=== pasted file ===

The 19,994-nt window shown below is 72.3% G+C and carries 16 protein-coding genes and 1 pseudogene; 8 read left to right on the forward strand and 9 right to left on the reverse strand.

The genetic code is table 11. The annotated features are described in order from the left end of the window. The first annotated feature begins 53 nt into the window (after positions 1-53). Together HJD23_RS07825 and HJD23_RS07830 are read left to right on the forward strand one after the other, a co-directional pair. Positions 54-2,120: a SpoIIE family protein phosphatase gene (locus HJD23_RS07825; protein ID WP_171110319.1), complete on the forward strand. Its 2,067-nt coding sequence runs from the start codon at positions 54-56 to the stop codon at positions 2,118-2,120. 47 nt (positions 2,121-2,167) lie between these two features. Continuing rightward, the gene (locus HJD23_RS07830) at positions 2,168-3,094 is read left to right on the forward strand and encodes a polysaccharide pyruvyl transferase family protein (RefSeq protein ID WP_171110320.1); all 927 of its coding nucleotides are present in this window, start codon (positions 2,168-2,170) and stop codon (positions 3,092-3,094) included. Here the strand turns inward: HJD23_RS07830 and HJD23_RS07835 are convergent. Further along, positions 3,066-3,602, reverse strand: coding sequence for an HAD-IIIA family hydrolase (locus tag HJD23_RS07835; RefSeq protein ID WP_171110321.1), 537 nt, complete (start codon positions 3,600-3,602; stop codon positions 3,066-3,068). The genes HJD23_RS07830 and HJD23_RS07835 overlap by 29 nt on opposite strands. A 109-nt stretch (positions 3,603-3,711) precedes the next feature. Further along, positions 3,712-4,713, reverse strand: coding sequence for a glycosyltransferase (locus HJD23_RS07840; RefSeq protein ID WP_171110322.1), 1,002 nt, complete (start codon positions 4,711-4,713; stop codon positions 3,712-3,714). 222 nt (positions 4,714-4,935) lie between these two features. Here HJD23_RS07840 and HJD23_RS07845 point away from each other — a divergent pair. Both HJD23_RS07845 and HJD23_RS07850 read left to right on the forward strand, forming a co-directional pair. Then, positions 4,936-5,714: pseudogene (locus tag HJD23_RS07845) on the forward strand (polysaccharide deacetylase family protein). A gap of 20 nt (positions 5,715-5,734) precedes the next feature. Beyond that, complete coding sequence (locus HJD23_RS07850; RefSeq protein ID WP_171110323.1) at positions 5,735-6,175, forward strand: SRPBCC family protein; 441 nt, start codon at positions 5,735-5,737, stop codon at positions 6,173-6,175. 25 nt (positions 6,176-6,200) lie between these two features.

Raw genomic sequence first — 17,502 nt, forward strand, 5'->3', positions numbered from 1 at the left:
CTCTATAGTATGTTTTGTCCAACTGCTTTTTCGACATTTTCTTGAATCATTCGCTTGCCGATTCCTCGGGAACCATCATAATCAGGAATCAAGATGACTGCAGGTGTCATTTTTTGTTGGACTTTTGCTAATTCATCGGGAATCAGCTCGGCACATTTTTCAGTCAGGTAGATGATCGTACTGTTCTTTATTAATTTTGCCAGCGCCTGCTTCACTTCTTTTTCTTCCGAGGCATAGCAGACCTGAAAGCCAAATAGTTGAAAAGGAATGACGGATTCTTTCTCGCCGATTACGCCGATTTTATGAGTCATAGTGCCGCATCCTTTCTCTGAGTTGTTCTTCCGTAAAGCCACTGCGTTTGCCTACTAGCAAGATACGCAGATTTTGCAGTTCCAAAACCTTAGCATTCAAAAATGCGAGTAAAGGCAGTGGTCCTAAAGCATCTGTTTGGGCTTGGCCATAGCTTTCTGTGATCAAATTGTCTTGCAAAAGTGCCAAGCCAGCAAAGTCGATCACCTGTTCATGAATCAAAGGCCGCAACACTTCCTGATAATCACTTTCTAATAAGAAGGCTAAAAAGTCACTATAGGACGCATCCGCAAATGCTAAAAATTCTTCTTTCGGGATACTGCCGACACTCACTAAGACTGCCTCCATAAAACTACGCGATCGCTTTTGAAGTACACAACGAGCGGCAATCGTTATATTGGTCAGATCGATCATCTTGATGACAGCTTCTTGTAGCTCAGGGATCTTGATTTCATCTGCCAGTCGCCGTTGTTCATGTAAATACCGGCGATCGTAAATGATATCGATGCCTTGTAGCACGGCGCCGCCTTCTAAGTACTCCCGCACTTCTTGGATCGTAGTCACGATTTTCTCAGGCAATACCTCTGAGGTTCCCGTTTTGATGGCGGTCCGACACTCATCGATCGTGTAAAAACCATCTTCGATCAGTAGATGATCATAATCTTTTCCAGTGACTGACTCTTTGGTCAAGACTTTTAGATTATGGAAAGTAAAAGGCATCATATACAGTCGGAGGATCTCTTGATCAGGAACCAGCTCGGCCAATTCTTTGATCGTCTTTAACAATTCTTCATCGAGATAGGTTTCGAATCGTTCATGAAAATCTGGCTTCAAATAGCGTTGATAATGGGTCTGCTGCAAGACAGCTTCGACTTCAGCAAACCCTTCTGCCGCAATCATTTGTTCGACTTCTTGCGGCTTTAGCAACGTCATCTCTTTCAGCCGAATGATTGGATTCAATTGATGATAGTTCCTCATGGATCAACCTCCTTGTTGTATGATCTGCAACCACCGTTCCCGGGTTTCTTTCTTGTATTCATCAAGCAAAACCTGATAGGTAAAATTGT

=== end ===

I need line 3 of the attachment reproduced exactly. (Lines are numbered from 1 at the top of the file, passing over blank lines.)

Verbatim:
Raw genomic sequence first — 17,502 nt, forward strand, 5'->3', positions numbered from 1 at the left: